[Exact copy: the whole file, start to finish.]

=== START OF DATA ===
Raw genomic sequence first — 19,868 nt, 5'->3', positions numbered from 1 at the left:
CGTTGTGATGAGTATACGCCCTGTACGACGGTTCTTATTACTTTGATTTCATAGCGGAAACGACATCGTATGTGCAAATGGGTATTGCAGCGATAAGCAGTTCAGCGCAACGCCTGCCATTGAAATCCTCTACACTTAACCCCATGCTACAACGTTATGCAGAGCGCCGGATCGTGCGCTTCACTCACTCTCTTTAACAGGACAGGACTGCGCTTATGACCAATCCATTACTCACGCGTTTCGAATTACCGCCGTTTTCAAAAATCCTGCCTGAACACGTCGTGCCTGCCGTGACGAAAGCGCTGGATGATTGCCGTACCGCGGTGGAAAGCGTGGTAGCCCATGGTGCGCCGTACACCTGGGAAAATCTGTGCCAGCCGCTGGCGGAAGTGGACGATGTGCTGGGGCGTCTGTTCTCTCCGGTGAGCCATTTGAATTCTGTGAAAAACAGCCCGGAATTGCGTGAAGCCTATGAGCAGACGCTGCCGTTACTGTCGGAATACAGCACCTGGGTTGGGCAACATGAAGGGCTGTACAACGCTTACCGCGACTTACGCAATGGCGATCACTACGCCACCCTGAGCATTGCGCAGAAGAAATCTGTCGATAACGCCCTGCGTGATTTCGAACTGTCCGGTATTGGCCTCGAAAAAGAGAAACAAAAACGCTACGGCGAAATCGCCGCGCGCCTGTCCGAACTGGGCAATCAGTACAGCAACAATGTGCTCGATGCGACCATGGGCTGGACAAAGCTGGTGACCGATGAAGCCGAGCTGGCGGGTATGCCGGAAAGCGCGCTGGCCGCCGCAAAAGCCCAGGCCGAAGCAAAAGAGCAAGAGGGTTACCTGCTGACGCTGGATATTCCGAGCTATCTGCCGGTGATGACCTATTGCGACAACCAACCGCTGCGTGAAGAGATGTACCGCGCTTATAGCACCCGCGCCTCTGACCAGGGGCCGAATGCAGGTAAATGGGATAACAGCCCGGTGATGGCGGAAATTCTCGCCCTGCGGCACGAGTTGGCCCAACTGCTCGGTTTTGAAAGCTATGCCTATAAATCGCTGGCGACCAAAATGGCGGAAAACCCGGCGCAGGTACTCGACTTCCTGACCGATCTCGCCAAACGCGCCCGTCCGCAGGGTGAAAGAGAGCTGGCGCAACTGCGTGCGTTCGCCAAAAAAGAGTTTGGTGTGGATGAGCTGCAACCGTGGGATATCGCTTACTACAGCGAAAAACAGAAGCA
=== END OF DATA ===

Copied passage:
Raw genomic sequence first — 19,868 nt, 5'->3', positions numbered from 1 at the left:
CGTTGTGATGAGTATACGCCCTGTACGACGGTTCTTATTACTTTGATTTCATAGCGGAAACGACATCGTATGTGCAAATGGGTATTGCAGCGATAAGCAGTTCAGCGCAACGCCTGCCATTGAAATCCTCTACACTTAACCCCATGCTACAACGTTATGCAGAGCGCCGGATCGTGCGCTTCACTCACTCTCTTTAACAGGACAGGACTGCGCTTATGACCAATCCATTACTCACGCGTTTCGAATTACCGCCGTTTTCAAAAATCCTGCCTGAACACGTCGTGCCTGCCGTGACGAAAGCGCTGGATGATTGCCGTACCGCGGTGGAAAGCGTGGTAGCCCATGGTGCGCCGTACACCTGGGAAAATCTGTGCCAGCCGCTGGCGGAAGTGGACGATGTGCTGGGGCGTCTGTTCTCTCCGGTGAGCCATTTGAATTCTGTGAAAAACAGCCCGGAATTGCGTGAAGCCTATGAGCAGACGCTGCCGTTACTGTCGGAATACAGCACCTGGGTTGGGCAACATGAAGGGCTGTACAACGCTTACCGCGACTTACGCAATGGCGATCACTACGCCACCCTGAGCATTGCGCAGAAGAAATCTGTCGATAACGCCCTGCGTGATTTCGAACTGTCCGGTATTGGCCTCGAAAAAGAGAAACAAAAACGCTACGGCGAAATCGCCGCGCGCCTGTCCGAACTGGGCAATCAGTACAGCAACAATGTGCTCGATGCGACCATGGGCTGGACAAAGCTGGTGACCGATGAAGCCGAGCTGGCGGGTATGCCGGAAAGCGCGCTGGCCGCCGCAAAAGCCCAGGCCGAAGCAAAAGAGCAAGAGGGTTACCTGCTGACGCTGGATATTCCGAGCTATCTGCCGGTGATGACCTATTGCGACAACCAACCGCTGCGTGAAGAGATGTACCGCGCTTATAGCACCCGCGCCTCTGACCAGGGGCCGAATGCAGGTAAATGGGATAACAGCCCGGTGATGGCGGAAATTCTCGCCCTGCGGCACGAGTTGGCCCAACTGCTCGGTTTTGAAAGCTATGCCTATAAATCGCTGGCGACCAAAATGGCGGAAAACCCGGCGCAGGTACTCGACTTCCTGACCGATCTCGCCAAACGCGCCCGTCCGCAGGGTGAAAGAGAGCTGGCGCAACTGCGTGCGTTCGCCAAAAAAGAGTTTGGTGTGGATGAGCTGCAACCGTGGGATATCGCTTACTACAGCGAAAAACAGAAGCA